China seeks business, not reparations, as visit by Japanese emperor nears

October 19, 1992|By Robert Benjamin | Robert Benjamin,Beijing Bureau

NANJING, China -- The Chinese government is in a delicate bind between honor and economic ambition over the visit of Emperor Akihito of Japan this week.

In this former capital city and elsewhere in China, the first visit of the Japanese emperor, which will begin Friday, has stirred horrific memories and a grass-roots drive for reparations for atrocities committed during the Japanese invasion of China more than half a century ago.

But the long line of Japanese industrialists entertained lately by Chinese leaders aptly testifies to the real incentive for inviting the emperor: The Chinese government doesn't expect a Japanese apology or reparations; it wants to do business.

Under the circumstances, it's not surprising that Nanjing is not on the emperor's itinerary. That's probably wise, given that some of the worst Japanese atrocities were committed here and they have not been forgotten -- let alone forgiven.

"If the Japanese emperor came here, I feel like I would try to kill him with my own hands," says Zhao Fenxi, 70, a retired Nanjing chemical worker. "Everyone in my generation still hates the Japanese for what they did here."

What the Japanese did here 55 years ago is generally referred to as "the rape of Nanjing" -- seven weeks of terror, aerial bombing, mass executions, random killings, rape and pillage that devastated the largely undefended city.

That brutal attack before the full outbreak of World War II is given short shrift in most Western histories of China and is ignored in virtually all Japanese accounts of the war.

According to Chinese documentation, the death toll in Nanjing from just Dec. 13, 1937, through January 1938 came to more than 300,000 Chinese soldiers and civilians.

Japan has never apologized to China for the atrocity, nor for the 21 million Chinese Beijing says were killed or injured during Japan's invasion and occupation of large parts of China during World War II.

An "unfortunate period"

In a rare news conference last week to discuss the visit, which also has provoked controversy in Japan, Emperor Akihito referred to Japan's wartime thrust into China as an "unfortunate period in the two countries' recent past."

During the emperor's six-day visit to Beijing, Xian and Shanghai, the Chinese government will not pressure him to offer more than vague regrets over the war -- consistent

with the limited statements offered elsewhere in Asia by his father, the late Emperor Hirohito, for whose glory Japanese troops fought.

"Of course, the Chinese government will do nothing to raise any difficult issues for him," says Zhou Jihua of the Chinese Academy of Social Sciences' Institute of Japanese Studies.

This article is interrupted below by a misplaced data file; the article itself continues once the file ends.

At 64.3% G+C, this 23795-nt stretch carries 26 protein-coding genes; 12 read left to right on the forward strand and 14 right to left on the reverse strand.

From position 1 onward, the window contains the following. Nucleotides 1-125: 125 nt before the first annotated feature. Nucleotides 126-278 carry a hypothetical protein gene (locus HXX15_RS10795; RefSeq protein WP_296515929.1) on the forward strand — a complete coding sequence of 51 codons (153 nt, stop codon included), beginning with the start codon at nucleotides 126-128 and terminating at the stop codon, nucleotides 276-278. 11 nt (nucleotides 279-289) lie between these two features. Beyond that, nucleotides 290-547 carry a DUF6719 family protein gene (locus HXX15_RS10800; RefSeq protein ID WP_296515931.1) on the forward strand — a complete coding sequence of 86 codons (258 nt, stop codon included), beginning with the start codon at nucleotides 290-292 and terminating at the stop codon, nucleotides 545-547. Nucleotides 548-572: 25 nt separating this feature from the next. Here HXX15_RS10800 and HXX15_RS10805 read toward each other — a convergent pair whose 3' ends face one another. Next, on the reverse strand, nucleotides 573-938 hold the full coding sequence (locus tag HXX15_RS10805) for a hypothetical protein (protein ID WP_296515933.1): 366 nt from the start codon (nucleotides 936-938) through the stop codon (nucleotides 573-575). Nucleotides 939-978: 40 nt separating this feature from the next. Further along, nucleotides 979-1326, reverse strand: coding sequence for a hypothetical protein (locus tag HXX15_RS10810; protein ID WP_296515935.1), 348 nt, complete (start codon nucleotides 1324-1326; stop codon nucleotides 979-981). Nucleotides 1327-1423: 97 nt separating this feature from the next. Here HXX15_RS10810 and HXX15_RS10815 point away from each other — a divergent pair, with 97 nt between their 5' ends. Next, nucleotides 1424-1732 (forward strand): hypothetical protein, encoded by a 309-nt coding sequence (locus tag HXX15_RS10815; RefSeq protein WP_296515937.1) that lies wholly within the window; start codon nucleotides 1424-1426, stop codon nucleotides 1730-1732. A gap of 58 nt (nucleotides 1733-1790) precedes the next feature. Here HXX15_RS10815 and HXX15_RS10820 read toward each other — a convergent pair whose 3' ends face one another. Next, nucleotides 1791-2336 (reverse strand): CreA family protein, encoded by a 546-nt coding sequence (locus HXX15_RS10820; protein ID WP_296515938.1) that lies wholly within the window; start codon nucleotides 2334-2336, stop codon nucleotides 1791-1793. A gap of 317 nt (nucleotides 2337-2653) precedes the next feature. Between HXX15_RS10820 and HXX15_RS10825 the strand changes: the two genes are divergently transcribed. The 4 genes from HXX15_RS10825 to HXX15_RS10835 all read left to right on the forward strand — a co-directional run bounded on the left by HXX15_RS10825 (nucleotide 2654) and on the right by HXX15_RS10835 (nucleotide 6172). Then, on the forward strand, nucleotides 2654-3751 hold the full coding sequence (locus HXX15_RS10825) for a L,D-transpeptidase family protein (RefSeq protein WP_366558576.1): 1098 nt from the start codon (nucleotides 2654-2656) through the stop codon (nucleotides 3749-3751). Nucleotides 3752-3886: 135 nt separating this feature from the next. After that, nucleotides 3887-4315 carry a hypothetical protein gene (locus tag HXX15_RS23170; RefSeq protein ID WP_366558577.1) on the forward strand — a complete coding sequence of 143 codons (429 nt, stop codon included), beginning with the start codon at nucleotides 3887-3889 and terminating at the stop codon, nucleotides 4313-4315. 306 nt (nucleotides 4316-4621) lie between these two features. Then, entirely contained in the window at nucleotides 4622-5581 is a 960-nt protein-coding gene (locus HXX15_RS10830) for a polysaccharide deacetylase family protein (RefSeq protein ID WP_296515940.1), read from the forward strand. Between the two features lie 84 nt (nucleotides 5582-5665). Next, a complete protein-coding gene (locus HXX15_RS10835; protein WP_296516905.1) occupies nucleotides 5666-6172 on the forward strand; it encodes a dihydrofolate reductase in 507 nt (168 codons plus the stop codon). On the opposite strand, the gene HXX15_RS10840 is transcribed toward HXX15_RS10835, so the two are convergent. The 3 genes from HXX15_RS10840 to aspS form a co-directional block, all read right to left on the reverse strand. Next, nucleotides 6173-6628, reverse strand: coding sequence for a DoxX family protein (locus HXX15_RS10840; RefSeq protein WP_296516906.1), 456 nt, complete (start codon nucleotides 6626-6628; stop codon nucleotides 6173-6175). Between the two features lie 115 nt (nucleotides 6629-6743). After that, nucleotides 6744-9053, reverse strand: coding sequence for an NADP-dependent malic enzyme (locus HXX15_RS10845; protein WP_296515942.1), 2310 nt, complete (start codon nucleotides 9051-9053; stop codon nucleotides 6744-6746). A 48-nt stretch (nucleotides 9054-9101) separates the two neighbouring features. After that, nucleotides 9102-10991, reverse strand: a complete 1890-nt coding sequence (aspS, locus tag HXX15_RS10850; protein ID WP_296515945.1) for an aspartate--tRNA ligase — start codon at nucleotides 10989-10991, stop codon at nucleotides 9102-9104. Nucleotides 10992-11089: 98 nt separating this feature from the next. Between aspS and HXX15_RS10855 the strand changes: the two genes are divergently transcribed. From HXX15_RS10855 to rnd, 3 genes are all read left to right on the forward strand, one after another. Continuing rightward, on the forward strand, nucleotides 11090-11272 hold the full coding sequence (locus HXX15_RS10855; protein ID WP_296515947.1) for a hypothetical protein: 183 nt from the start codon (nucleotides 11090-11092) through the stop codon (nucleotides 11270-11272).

In an even more frank admission of the Chinese leadership's hopes for the imperial visit, another Japan researcher here, Jiang Lifeng, says, "The emperor surely will be received enthusiastically by the Chinese government, so this surely will have a good effect on relations with Japan, and many Japanese entrepreneurs will want to come here and participate in our development."

China's leaders fear Japan's potential re-emergence as a military power. In the long term, they foresee inherent conflicts with Japan as the two nations vie for influence in Asia. But for now, they desperately desire to benefit from Japan's rise as an economic superpower.

Japan, which led developed nations in resuming economic aid to China following the 1989 massacre of pro-democracy protesters in Beijing, already is China's largest foreign lender.

China badly needs more Japanese loans, investment, technology and trade to accelerate its development. Japan is looking to China's natural resources and huge market to reinvigorate its own economy.

Call for reparations

But while the Chinese government has its red carpet and upturned palms waiting for the emperor, many citizens harbor deep resentments, old and new, toward Japan.

"I still really don't like the Japanese, and not just because of World War II," says Yu Fang, 64, who works at a Beijing publishing house. "What they did not win in the war, they are now winning economically. Only now they are not using weapons; they are using trade instead."

These resentments have surfaced this year in an increasingly open, supposedly grass-roots drive by informal Chinese groups demanding that the emperor apologize directly to China and that Japan pay reparations to Chinese citizens for their

wartime suffering.

The official purpose of the emperor's trip here is to celebrate the resumption of diplomatic ties between China and Japan 20 years ago, an agreement in which China gave up any claim for compensation from Japan for its wartime losses.

This year, Chinese leaders unilaterally changed that stance, allowing Chinese citizens for the first time to lobby independently for reparations.

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